As for Sarkozy's remarks on the Palestinian-Israeli question, they are little more than a gesture. They are not going to halt Israeli settlement expansion or compel Israel to withdraw from East Jerusalem preparatory to declaring it the capital of an independent Palestinian state. What such gestures might do, on the other hand, is facilitate the accomplishment of an Israeli goal, which is to convert the Union for the Mediterranean into a vehicle for promoting normalisation with Arab and Islamic countries without Israel having to give anything in return. When one considers that the French stance on Iran is almost more hawkish than the American one, and closer to the Israeli stance, one is left with little room for doubt about France's true motives. This also puts French rapprochement with Syria in a clearer light. It is a bid to wean Damascus away from Tehran, preparatory to the implementation of plans for a military strike against Iran, or at least to tighten the diplomatic embargo against Tehran and isolate it regionally.
Whatever one might say about Sarkozy's Mediterranean project, one cannot escape the fact that the way the Europeans dealt with it and the way the Arabs dealt with it could not have been more different. Whereas the European interplay gave rise to a convergence of sometimes conflicting interests, the Arabs have been unable to formulate a common stance on a project that addresses them, first and foremost, and that is about to be launched in their direction from Paris on the occasion of France's commemoration of the fall of the Bastille. We know that President Mubarak did not attend a meeting of the Mediterranean Forum held recently in Tripoli and in which Colonel Gaddafi proclaimed, with his customary histrionics, that the Union for the Mediterranean was "an insult to the Arabs and Africans". The Algerian president voiced similar reservations on the same occasion, albeit in a different style. However, such objections or reservations have done nothing to alter the progress of the Sarkozy project. Moreover, it is not unlikely that all the Arab countries concerned will attend the summit in Paris, each, of course, for reasons of its own and in pursuit of its own agenda, since there is no "Arab agenda" or Arab order capable of setting certain bounds for Arab relations with the rest of the world.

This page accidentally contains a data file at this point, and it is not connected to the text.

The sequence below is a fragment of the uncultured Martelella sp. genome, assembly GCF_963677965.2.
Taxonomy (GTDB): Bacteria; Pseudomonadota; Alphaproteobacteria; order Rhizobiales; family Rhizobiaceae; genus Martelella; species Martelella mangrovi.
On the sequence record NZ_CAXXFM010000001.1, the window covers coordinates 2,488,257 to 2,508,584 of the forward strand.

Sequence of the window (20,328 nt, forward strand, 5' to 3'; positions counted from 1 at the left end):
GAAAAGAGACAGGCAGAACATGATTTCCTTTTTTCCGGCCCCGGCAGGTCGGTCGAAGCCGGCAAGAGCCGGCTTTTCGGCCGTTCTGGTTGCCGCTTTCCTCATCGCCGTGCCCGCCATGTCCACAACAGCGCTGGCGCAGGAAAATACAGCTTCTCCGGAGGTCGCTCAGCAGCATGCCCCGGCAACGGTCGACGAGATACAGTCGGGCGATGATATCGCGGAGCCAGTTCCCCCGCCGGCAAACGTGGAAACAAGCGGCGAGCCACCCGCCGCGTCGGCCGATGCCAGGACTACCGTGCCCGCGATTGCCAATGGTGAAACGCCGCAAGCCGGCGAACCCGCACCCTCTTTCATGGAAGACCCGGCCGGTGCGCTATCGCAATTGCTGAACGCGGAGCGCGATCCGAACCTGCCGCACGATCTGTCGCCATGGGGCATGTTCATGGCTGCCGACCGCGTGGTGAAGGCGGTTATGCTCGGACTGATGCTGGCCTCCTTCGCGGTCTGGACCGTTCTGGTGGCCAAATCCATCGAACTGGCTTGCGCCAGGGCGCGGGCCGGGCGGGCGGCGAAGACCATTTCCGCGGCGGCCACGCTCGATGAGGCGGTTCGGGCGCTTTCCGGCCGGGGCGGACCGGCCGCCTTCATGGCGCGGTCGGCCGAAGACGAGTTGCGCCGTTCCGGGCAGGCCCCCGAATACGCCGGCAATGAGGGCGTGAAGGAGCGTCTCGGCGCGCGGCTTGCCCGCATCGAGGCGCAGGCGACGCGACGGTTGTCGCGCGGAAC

So, I believe it will be quite easy for Sarkozy to sell to the Arabs a French role that stands apart from the American role on the surface only. History teaches us that the French can only play a major part in world affairs if they can operate independently from the Americans. The bipolar order created a window of opportunity for De Gaule to assert a distinct and independent French policy. Such an opportunity does not present itself now, and even if it did one doubts that Sarkozy would seize it in view of how closely he has linked his country with American interests and how committed he is to American and Israeli points of view. Of course, Sarkozy may be driven by his love of the spotlight to do something sensational such as arranging for a "historic" handshake between Olmert and Al-Assad in Paris. But the handshake, if it takes place, will alter nothing on the ground and will only benefit Olmert and Sarkozy.
Arab governments should, therefore, realise that they will be unable to score an achievement of any sort, whether in the negotiating process with Israel or in their relations with governments and regional organisations abroad, unless they put their own house in order, which entails reconciling Palestinian factions first, and then mending other Arab fences. Until they do this in a way that permits Arab governments to act in coordination with each other, no one will take the Arab world seriously. Meanwhile, given the Arabs' current state of fragmentation, Sarkozy will probably be able to sell them his Union for the Mediterranean, which they will grasp only to discover it is a mirage.
* The writer is secretary-general of the Arab Thought Forum.